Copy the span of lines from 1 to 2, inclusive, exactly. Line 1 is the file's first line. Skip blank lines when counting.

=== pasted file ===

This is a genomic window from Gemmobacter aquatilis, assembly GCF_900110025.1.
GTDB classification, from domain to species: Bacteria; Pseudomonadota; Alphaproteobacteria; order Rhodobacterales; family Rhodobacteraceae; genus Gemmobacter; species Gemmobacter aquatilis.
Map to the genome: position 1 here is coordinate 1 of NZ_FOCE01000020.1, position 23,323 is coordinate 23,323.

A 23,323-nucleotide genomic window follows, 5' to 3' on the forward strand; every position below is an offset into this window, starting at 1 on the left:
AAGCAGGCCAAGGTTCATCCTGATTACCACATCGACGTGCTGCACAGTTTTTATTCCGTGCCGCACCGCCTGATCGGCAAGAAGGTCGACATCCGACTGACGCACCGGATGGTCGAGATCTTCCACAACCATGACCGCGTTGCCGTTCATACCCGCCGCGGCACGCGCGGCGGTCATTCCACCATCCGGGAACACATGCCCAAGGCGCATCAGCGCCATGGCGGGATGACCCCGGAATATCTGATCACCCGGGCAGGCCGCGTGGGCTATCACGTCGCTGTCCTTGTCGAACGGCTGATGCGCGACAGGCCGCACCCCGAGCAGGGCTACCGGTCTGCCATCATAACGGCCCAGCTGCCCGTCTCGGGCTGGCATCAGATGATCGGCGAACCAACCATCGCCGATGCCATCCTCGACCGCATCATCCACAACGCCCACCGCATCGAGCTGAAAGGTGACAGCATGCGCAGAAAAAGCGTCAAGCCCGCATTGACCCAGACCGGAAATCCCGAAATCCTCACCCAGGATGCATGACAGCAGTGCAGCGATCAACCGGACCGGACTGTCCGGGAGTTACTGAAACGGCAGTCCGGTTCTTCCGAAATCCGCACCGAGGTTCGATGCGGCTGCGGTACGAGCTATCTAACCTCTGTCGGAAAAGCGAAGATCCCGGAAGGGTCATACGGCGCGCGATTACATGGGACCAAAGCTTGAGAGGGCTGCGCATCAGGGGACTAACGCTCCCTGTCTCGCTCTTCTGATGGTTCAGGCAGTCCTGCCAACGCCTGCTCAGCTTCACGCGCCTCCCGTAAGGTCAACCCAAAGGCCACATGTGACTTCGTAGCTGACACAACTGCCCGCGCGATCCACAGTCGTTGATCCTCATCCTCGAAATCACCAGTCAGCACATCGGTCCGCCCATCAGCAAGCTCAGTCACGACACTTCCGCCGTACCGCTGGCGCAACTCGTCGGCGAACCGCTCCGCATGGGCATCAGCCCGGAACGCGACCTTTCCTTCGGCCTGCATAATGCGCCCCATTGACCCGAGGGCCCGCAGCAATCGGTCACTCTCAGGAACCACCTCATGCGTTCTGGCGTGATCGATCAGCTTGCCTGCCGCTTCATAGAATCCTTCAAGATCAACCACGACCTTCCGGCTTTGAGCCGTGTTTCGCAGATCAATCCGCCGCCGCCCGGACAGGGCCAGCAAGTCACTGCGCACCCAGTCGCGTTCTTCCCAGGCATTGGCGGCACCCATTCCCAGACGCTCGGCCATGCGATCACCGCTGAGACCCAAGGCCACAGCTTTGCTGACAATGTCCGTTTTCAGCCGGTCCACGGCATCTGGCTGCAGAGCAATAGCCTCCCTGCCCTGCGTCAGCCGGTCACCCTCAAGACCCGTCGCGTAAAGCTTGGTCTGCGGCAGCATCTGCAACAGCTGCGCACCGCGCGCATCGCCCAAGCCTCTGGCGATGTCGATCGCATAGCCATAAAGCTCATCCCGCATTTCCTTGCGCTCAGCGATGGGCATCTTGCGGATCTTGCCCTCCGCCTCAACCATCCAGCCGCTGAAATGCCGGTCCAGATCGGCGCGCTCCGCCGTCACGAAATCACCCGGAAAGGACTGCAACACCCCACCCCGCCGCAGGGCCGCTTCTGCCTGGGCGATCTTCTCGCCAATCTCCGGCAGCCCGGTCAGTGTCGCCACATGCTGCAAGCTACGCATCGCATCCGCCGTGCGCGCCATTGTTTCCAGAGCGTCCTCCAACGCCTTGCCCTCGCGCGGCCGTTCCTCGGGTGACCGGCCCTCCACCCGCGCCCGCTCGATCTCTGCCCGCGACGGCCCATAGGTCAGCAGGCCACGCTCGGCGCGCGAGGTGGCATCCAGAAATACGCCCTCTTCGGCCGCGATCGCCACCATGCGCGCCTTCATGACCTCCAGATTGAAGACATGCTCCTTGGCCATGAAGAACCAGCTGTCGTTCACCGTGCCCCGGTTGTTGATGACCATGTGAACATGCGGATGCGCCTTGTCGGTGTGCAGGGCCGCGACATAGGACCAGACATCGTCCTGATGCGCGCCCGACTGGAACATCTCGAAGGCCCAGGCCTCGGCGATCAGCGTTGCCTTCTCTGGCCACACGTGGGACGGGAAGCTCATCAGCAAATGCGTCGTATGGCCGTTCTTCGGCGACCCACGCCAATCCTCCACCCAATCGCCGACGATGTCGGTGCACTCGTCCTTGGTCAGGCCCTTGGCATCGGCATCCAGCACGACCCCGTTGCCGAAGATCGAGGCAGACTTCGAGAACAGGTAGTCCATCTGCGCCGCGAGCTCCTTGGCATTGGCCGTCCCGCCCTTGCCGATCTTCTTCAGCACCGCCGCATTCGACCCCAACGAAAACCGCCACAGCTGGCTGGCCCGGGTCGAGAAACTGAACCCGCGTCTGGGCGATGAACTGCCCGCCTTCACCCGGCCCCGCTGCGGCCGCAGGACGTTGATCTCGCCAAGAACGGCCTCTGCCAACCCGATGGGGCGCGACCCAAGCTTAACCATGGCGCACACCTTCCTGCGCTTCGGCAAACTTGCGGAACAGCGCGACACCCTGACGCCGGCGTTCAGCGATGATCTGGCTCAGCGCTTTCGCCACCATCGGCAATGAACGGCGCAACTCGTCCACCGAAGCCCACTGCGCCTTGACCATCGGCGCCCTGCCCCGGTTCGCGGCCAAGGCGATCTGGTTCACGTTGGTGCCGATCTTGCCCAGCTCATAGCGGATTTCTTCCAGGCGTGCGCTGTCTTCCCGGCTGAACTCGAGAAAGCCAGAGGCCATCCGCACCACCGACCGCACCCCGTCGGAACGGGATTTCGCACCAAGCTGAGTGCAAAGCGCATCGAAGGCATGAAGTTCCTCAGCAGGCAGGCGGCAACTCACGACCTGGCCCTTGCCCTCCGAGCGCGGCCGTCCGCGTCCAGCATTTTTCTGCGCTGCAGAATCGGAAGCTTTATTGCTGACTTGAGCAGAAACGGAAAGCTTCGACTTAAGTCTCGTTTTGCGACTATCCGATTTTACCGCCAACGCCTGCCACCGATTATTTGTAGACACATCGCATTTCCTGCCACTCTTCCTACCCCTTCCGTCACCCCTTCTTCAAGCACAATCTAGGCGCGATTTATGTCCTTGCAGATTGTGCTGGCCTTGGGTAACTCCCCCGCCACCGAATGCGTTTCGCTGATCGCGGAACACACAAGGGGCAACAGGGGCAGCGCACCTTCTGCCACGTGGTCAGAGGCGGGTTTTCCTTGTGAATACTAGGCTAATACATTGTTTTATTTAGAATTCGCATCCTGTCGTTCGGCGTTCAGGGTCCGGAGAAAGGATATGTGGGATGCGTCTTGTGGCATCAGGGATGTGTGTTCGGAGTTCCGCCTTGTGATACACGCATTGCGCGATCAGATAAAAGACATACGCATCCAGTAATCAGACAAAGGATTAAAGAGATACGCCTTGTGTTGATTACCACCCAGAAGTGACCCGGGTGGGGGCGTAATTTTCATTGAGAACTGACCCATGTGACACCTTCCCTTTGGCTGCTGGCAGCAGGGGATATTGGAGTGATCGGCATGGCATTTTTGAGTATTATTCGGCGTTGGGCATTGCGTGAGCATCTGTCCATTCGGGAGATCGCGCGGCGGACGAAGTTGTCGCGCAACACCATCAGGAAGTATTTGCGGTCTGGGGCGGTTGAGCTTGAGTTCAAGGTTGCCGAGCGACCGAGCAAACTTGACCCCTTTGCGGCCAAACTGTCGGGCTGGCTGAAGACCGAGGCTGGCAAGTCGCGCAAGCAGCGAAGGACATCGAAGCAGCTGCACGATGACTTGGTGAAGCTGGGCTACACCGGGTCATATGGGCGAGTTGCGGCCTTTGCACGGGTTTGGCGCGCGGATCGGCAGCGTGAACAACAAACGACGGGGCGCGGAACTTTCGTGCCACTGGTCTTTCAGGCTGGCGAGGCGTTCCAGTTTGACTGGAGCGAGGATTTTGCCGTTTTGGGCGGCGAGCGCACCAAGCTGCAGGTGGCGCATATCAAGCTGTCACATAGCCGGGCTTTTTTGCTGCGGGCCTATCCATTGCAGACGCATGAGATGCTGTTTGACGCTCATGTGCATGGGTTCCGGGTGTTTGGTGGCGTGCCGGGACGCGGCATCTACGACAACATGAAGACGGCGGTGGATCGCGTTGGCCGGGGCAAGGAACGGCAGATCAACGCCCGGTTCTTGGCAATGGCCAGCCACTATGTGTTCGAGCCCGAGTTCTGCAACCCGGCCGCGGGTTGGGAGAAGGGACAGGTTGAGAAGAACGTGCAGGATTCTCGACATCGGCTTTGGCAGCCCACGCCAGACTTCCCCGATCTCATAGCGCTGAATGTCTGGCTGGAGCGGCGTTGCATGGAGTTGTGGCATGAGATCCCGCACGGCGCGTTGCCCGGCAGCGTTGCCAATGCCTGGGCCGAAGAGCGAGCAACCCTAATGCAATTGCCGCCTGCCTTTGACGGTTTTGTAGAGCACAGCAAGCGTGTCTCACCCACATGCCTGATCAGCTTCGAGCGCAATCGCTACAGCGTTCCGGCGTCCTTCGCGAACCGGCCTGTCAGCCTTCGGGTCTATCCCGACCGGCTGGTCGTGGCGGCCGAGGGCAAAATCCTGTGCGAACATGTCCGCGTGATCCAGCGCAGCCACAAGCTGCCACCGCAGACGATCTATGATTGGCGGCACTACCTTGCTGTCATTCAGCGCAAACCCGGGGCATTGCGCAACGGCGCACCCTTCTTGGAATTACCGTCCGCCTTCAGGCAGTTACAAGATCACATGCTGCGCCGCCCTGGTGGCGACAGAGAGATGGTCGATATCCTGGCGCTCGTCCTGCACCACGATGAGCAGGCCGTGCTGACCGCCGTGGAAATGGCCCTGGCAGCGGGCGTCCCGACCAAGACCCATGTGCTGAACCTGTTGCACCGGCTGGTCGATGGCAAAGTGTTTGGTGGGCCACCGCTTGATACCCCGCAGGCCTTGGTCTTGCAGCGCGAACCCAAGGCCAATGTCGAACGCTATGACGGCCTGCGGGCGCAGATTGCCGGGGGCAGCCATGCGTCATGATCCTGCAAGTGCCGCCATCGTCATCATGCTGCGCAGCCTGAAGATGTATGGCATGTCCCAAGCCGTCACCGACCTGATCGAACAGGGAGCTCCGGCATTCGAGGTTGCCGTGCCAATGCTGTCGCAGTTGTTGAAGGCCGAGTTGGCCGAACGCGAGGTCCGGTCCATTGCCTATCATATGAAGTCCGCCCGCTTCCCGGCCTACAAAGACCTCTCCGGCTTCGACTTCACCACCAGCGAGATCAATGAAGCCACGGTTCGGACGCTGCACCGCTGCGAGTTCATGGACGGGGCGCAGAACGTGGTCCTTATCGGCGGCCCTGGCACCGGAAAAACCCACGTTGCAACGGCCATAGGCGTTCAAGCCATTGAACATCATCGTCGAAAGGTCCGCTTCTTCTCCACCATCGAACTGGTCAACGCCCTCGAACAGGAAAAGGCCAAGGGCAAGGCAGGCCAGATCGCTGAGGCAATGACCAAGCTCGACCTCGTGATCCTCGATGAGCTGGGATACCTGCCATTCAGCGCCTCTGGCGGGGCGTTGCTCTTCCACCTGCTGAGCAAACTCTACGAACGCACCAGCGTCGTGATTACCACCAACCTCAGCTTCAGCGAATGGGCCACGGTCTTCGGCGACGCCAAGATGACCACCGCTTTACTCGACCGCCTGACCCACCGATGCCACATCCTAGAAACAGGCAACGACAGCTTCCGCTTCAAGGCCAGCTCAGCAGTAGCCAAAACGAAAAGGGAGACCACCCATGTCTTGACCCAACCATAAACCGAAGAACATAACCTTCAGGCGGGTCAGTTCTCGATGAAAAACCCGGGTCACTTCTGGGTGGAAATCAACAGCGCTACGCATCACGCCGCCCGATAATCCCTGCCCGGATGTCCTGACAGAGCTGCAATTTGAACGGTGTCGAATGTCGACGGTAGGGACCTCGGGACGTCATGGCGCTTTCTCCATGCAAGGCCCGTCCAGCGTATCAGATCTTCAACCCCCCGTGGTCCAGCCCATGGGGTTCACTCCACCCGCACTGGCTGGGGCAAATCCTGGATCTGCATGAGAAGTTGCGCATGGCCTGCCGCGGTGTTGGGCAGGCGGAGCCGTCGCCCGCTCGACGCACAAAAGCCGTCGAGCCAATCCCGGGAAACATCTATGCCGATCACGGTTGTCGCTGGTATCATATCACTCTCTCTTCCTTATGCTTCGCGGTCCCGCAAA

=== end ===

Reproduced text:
This is a genomic window from Gemmobacter aquatilis, assembly GCF_900110025.1.
GTDB classification, from domain to species: Bacteria; Pseudomonadota; Alphaproteobacteria; order Rhodobacterales; family Rhodobacteraceae; genus Gemmobacter; species Gemmobacter aquatilis.